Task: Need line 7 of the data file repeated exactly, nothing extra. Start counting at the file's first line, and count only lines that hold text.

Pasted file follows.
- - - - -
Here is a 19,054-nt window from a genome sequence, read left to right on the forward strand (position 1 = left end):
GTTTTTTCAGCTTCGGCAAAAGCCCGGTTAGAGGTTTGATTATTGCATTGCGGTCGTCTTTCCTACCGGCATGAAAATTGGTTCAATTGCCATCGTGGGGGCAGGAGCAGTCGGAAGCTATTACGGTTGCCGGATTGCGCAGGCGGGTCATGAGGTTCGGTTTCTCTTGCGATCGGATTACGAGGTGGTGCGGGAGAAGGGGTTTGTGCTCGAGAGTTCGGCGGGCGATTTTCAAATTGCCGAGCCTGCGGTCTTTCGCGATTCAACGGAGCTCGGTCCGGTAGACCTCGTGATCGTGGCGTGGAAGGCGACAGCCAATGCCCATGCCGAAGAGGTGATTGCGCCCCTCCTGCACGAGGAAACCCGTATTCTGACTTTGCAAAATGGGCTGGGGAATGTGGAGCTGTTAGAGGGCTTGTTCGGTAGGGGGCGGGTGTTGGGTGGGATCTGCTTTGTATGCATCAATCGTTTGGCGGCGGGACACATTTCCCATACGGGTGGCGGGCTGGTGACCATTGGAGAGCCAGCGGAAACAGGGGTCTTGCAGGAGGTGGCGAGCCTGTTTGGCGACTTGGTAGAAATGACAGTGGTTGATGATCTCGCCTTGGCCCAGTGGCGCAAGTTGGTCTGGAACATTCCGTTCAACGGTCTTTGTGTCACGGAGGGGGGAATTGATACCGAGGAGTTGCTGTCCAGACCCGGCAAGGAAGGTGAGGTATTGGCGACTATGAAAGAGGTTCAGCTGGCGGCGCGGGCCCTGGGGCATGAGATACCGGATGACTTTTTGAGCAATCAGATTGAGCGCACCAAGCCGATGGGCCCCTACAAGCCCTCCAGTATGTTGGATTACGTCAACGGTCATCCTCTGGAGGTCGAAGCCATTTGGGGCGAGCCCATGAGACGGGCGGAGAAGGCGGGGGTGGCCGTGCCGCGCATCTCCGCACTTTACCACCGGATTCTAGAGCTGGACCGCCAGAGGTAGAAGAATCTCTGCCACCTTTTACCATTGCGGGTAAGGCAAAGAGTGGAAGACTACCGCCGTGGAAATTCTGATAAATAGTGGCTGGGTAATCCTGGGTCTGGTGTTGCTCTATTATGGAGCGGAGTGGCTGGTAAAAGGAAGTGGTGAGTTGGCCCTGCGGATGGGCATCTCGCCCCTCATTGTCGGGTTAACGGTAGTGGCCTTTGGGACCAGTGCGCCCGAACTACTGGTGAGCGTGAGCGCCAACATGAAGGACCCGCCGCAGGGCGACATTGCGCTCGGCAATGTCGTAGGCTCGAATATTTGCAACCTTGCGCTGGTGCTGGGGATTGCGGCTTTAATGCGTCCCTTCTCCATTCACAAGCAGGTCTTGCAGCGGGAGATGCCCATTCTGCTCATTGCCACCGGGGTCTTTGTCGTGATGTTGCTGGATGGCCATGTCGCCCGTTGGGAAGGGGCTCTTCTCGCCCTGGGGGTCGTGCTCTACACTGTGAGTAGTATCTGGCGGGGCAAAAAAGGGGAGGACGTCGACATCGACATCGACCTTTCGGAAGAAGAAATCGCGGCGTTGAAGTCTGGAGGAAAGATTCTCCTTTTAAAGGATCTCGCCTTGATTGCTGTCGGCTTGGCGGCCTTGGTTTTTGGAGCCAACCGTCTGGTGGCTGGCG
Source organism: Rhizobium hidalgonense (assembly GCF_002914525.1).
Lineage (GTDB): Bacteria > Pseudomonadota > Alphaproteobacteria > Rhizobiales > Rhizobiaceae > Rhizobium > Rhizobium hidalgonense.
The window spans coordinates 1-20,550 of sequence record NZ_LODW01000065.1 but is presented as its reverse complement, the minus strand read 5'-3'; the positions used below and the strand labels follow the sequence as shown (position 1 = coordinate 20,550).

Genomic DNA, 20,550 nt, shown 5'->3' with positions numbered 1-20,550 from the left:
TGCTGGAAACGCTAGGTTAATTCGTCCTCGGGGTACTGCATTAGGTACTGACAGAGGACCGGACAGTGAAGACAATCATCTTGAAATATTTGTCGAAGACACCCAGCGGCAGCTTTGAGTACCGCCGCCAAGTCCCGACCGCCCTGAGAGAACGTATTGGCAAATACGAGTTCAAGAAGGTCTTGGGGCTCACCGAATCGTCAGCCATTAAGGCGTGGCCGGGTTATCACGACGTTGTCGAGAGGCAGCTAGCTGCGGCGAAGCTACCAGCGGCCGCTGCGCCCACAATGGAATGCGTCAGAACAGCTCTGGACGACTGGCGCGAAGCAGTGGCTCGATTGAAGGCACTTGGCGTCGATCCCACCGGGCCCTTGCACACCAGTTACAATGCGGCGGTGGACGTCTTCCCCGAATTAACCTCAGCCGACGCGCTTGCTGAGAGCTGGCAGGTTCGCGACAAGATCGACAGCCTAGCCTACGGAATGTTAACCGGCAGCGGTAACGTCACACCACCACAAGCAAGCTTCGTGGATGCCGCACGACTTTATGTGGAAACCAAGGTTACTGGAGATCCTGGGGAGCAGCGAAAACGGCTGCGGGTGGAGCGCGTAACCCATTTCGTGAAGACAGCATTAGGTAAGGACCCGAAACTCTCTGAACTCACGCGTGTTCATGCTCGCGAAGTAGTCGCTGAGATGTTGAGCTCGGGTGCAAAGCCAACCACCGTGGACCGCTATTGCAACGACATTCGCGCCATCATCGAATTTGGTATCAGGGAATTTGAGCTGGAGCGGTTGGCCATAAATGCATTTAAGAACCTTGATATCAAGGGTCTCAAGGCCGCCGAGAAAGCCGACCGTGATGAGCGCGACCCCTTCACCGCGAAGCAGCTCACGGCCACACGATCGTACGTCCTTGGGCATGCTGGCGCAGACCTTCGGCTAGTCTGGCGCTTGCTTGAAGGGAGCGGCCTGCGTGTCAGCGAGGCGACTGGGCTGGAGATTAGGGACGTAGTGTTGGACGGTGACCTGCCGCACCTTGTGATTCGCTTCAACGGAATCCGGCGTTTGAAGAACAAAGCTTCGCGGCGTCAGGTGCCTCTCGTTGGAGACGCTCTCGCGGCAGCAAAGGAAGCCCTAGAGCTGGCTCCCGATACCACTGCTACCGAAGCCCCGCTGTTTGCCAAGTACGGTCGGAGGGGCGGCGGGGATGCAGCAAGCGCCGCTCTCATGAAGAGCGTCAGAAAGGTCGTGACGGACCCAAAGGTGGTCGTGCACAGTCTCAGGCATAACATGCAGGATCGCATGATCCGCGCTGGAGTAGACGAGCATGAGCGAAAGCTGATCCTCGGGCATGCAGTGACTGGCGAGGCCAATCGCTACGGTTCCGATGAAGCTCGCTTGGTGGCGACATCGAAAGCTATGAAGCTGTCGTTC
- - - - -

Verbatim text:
TGCTGGAAACGCTAGGTTAATTCGTCCTCGGGGTACTGCATTAGGTACTGACAGAGGACCGGACAGTGAAGACAATCATCTTGAAATATTTGTCGAAGACACCCAGCGGCAGCTTTGAGTACCGCCGCCAAGTCCCGACCGCCCTGAGAGAACGTATTGGCAAATACGAGTTCAAGAAGGTCTTGGGGCTCACCGAATCGTCAGCCATTAAGGCGTGGCCGGGTTATCACGACGTTGTCGAGAGGCAGCTAGCTGCGGCGAAGCTACCAGCGGCCGCTGCGCCCACAATGGAATGCGTCAGAACAGCTCTGGACGACTGGCGCGAAGCAGTGGCTCGATTGAAGGCACTTGGCGTCGATCCCACCGGGCCCTTGCACACCAGTTACAATGCGGCGGTGGACGTCTTCCCCGAATTAACCTCAGCCGACGCGCTTGCTGAGAGCTGGCAGGTTCGCGACAAGATCGACAGCCTAGCCTACGGAATGTTAACCGGCAGCGGTAACGTCACACCACCACAAGCAAGCTTCGTGGATGCCGCACGACTTTATGTGGAAACCAAGGTTACTGGAGATCCTGGGGAGCAGCGAAAACGGCTGCGGGTGGAGCGCGTAACCCATTTCGTGAAGACAGCATTAGGTAAGGACCCGAAACTCTCTGAACTCACGCGTGTTCATGCTCGCGAAGTAGTCGCTGAGATGTTGAGCTCGGGTGCAAAGCCAACCACCGTGGACCGCTATTGCAACGACATTCGCGCCATCATCGAATTTGGTATCAGGGAATTTGAGCTGGAGCGGTTGGCCATAAATGCATTTAAGAACCTTGATATCAAGGGTCTCAAGGCCGCCGAGAAAGCCGACCGTGATGAGCGCGACCCCTTCACCGCGAAGCAGCTCACGGCCACACGATCGTACGTCCTTGGGCATGCTGGCGCAGACCTTCGGCTAGTCTGGCGCTTGCTTGAAGGGAGCGGCCTGCGTGTCAGCGAGGCGACTGGGCTGGAGATTAGGGACGTAGTGTTGGACGGTGACCTGCCGCACCTTGTGATTCGCTTCAACGGAATCCGGCGTTTGAAGAACAAAGCTTCGCGGCGTCAGGTGCCTCTCGTTGGAGACGCTCTCGCGGCAGCAAAGGAAGCCCTAGAGCTGGCTCCCGATACCACTGCTACCGAAGCCCCGCTGTTTGCCAAGTACGGTCGGAGGGGCGGCGGGGATGCAGCAAGCGCCGCTCTCATGAAGAGCGTCAGAAAGGTCGTGACGGACCCAAAGGTGGTCGTGCACAGTCTCAGGCATAACATGCAGGATCGCATGATCCGCGCTGGAGTAGACGAGCATGAGCGAAAGCTGATCCTCGGGCATGCAGTGACTGGCGAGGCCAATCGCTACGGTTCCGATGAAGCTCGCTTGGTGGCGACATCGAAAGCTATGAAGCTGTCGTTC